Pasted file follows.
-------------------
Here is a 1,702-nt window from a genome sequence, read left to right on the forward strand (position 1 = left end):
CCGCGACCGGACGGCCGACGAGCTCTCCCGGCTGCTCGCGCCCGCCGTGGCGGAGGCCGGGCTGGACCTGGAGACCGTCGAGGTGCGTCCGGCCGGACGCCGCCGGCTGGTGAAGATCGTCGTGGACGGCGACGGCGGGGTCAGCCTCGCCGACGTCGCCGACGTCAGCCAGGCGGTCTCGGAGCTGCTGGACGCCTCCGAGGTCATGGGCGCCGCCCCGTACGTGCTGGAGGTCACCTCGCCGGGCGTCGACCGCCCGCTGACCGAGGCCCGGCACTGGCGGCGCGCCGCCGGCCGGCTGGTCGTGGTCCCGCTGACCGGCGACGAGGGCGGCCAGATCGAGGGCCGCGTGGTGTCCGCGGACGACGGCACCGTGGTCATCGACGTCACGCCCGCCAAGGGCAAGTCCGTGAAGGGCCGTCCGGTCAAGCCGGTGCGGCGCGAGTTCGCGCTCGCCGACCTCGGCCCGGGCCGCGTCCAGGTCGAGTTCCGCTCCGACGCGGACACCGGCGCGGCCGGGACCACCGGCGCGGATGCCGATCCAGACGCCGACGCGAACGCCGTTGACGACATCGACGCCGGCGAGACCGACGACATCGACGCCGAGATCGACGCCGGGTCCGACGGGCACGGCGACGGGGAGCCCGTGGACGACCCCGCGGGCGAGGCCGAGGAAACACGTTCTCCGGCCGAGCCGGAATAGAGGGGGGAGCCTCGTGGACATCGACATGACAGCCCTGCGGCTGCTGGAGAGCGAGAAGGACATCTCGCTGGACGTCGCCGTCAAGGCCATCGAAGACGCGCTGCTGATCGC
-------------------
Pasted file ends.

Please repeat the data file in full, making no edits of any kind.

Here is a 1,702-nt window from a genome sequence, read left to right on the forward strand (position 1 = left end):
CCGCGACCGGACGGCCGACGAGCTCTCCCGGCTGCTCGCGCCCGCCGTGGCGGAGGCCGGGCTGGACCTGGAGACCGTCGAGGTGCGTCCGGCCGGACGCCGCCGGCTGGTGAAGATCGTCGTGGACGGCGACGGCGGGGTCAGCCTCGCCGACGTCGCCGACGTCAGCCAGGCGGTCTCGGAGCTGCTGGACGCCTCCGAGGTCATGGGCGCCGCCCCGTACGTGCTGGAGGTCACCTCGCCGGGCGTCGACCGCCCGCTGACCGAGGCCCGGCACTGGCGGCGCGCCGCCGGCCGGCTGGTCGTGGTCCCGCTGACCGGCGACGAGGGCGGCCAGATCGAGGGCCGCGTGGTGTCCGCGGACGACGGCACCGTGGTCATCGACGTCACGCCCGCCAAGGGCAAGTCCGTGAAGGGCCGTCCGGTCAAGCCGGTGCGGCGCGAGTTCGCGCTCGCCGACCTCGGCCCGGGCCGCGTCCAGGTCGAGTTCCGCTCCGACGCGGACACCGGCGCGGCCGGGACCACCGGCGCGGATGCCGATCCAGACGCCGACGCGAACGCCGTTGACGACATCGACGCCGGCGAGACCGACGACATCGACGCCGAGATCGACGCCGGGTCCGACGGGCACGGCGACGGGGAGCCCGTGGACGACCCCGCGGGCGAGGCCGAGGAAACACGTTCTCCGGCCGAGCCGGAATAGAGGGGGGAGCCTCGTGGACATCGACATGACAGCCCTGCGGCTGCTGGAGAGCGAGAAGGACATCTCGCTGGACGTCGCCGTCAAGGCCATCGAAGACGCGCTGCTGATCGC